When it’s that time of the month, I don’t have to worry about having proper hygienic products to manage my period.
Unfortunately, this is not the reality of every woman.
In Namibia, some women without access to proper feminine products will use mattress filling, newspapers, and even leaves during menstruation. Although I haven’t encountered any women that have used any of these methods, it happens. Culture and economic constraints lead to poor menstrual hygiene management. But, most importantly, some young women miss school because they don’t have access to pads during their periods.
SisterPADS is an NGO based in Windhoek. They provide cost-effective, eco-friendly, washable and re-usable sanitary pads which aim to improve girls’ menstrual health hygiene and welfare.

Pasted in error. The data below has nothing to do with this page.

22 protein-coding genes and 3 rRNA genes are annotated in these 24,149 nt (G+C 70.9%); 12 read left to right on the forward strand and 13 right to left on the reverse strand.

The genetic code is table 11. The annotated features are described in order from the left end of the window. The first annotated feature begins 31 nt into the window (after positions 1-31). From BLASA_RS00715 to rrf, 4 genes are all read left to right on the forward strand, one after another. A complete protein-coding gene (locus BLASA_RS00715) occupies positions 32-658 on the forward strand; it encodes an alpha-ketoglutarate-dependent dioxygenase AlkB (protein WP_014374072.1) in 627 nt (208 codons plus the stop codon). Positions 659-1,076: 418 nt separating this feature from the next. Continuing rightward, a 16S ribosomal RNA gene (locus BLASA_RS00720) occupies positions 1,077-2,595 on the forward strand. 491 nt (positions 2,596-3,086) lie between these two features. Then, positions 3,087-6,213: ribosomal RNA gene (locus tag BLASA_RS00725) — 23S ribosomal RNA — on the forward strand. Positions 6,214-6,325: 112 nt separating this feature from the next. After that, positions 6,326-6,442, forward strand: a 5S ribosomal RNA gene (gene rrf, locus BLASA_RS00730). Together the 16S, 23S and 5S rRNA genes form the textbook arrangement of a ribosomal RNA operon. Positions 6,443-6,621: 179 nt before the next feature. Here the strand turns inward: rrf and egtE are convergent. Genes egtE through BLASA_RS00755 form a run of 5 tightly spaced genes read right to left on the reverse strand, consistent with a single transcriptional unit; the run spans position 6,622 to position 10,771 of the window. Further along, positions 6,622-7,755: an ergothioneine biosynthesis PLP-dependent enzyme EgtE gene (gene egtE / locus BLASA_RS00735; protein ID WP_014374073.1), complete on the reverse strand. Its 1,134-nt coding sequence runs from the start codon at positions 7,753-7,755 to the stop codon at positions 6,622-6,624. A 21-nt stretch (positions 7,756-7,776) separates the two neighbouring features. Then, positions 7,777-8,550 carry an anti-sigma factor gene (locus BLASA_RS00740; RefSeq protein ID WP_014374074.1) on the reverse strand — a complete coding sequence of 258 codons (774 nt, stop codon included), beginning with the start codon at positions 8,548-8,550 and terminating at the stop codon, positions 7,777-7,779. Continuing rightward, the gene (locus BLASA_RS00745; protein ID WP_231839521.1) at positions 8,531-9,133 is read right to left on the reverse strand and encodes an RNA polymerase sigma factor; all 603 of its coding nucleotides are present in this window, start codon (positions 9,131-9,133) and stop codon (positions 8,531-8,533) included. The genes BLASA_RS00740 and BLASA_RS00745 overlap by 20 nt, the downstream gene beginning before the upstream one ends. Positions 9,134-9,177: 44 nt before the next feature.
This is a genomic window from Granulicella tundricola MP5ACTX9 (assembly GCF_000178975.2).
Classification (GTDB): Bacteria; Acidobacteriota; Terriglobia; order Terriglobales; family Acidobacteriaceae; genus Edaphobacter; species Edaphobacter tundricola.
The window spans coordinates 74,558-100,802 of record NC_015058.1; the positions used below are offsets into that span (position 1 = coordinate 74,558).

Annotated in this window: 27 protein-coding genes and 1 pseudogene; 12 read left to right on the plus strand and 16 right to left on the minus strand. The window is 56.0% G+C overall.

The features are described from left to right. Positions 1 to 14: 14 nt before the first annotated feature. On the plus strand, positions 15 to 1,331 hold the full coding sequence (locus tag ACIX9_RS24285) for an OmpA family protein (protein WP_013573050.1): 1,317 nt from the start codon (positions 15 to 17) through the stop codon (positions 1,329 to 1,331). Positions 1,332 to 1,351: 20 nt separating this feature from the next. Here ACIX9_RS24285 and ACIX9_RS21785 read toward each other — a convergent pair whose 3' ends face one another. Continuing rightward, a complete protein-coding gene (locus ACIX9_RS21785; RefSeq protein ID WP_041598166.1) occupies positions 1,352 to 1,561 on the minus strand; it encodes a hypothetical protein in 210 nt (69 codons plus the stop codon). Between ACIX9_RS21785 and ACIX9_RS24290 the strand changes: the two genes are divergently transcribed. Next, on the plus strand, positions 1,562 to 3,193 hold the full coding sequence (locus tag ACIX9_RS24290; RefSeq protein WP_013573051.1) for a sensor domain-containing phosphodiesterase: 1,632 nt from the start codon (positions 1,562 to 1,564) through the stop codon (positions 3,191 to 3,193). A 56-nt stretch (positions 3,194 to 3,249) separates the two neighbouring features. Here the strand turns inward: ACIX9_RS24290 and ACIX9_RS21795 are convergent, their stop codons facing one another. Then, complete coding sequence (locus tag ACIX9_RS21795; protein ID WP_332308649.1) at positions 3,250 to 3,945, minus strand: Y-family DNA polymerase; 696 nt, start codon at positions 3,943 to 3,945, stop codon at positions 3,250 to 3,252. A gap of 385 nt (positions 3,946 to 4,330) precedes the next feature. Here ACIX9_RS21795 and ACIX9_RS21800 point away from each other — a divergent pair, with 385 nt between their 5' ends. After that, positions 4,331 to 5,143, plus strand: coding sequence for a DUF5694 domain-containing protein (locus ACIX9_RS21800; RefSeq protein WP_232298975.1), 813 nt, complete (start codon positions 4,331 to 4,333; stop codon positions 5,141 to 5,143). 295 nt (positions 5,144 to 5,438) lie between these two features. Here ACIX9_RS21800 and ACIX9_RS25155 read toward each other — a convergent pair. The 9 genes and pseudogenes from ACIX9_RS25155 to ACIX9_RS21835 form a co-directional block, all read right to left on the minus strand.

In early March, my counterparts, Ileni and Patrina, a fellow volunteer, Rachael, and I held a girls empowerment workshop in my community.
60 SisterPAD kits were donated to girls in my community who have difficulty acquiring pads due to financial hardships. We wanted to conduct a workshop not only focusing on menstruation, but to educate girls about sexual health, HIV/AIDS, hygiene and sanitation, reproductive health, and how to care for the reusable pads they received at the end of the workshop.
I am a confident young woman.
I am in control of my own body.
I am in control of my own health.
I am in control of my sexual health.
I am educated about my sexual health.
I make my own decisions about my own health.
I make my own decisions about sex.
I really enjoyed seeing my counterparts shine during this workshop. They covered the topics of sexual reproductive health with the utmost sensitivity, empathy, and care.
To conclude the workshop, Rachael guided the participants through a self-esteem activity. The each wrote down what makes each of them unique and how their qualities contribute positively to the world around them.
Body changes are normal. A young woman should not be afraid of these changes. With SisterPADS, these girls will be able to hygienically and safely manage their periods, but they will also miss fewer days of school.